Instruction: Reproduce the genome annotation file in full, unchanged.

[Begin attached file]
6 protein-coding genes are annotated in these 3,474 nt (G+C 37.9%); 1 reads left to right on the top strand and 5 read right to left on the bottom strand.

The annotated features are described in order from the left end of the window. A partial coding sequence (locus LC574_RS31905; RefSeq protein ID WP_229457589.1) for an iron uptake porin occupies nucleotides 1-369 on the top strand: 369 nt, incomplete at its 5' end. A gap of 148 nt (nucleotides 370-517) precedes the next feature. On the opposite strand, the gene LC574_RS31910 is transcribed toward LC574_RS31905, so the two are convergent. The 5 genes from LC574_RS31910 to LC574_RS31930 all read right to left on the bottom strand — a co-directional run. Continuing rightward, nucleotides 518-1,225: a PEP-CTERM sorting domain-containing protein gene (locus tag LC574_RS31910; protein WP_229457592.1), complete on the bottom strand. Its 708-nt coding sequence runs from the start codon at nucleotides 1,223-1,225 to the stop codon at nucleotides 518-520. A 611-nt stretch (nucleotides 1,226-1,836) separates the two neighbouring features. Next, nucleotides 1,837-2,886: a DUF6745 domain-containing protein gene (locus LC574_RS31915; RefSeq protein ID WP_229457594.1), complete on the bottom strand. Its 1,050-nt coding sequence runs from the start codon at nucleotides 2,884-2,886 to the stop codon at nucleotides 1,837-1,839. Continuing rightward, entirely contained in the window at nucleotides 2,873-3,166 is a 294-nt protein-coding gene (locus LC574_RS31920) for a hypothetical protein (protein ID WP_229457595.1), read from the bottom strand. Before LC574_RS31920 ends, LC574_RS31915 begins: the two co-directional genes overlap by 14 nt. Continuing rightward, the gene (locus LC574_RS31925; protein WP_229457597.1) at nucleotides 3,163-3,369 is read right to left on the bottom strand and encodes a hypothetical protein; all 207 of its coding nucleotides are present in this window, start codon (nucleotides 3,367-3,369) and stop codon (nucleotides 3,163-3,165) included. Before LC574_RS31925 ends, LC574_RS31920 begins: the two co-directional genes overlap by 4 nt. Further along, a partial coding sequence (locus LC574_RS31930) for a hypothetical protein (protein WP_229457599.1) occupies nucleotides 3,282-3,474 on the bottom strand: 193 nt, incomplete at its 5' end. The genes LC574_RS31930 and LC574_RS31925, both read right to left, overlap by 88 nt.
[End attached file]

6 protein-coding genes are annotated in these 3,474 nt (G+C 37.9%); 1 reads left to right on the top strand and 5 read right to left on the bottom strand.

The annotated features are described in order from the left end of the window. A partial coding sequence (locus LC574_RS31905; RefSeq protein ID WP_229457589.1) for an iron uptake porin occupies nucleotides 1-369 on the top strand: 369 nt, incomplete at its 5' end. A gap of 148 nt (nucleotides 370-517) precedes the next feature. On the opposite strand, the gene LC574_RS31910 is transcribed toward LC574_RS31905, so the two are convergent. The 5 genes from LC574_RS31910 to LC574_RS31930 all read right to left on the bottom strand — a co-directional run. Continuing rightward, nucleotides 518-1,225: a PEP-CTERM sorting domain-containing protein gene (locus tag LC574_RS31910; protein WP_229457592.1), complete on the bottom strand. Its 708-nt coding sequence runs from the start codon at nucleotides 1,223-1,225 to the stop codon at nucleotides 518-520. A 611-nt stretch (nucleotides 1,226-1,836) separates the two neighbouring features. Next, nucleotides 1,837-2,886: a DUF6745 domain-containing protein gene (locus LC574_RS31915; RefSeq protein ID WP_229457594.1), complete on the bottom strand. Its 1,050-nt coding sequence runs from the start codon at nucleotides 2,884-2,886 to the stop codon at nucleotides 1,837-1,839. Continuing rightward, entirely contained in the window at nucleotides 2,873-3,166 is a 294-nt protein-coding gene (locus LC574_RS31920) for a hypothetical protein (protein ID WP_229457595.1), read from the bottom strand. Before LC574_RS31920 ends, LC574_RS31915 begins: the two co-directional genes overlap by 14 nt. Continuing rightward, the gene (locus LC574_RS31925; protein WP_229457597.1) at nucleotides 3,163-3,369 is read right to left on the bottom strand and encodes a hypothetical protein; all 207 of its coding nucleotides are present in this window, start codon (nucleotides 3,367-3,369) and stop codon (nucleotides 3,163-3,165) included. Before LC574_RS31925 ends, LC574_RS31920 begins: the two co-directional genes overlap by 4 nt. Further along, a partial coding sequence (locus LC574_RS31930) for a hypothetical protein (protein WP_229457599.1) occupies nucleotides 3,282-3,474 on the bottom strand: 193 nt, incomplete at its 5' end. The genes LC574_RS31930 and LC574_RS31925, both read right to left, overlap by 88 nt.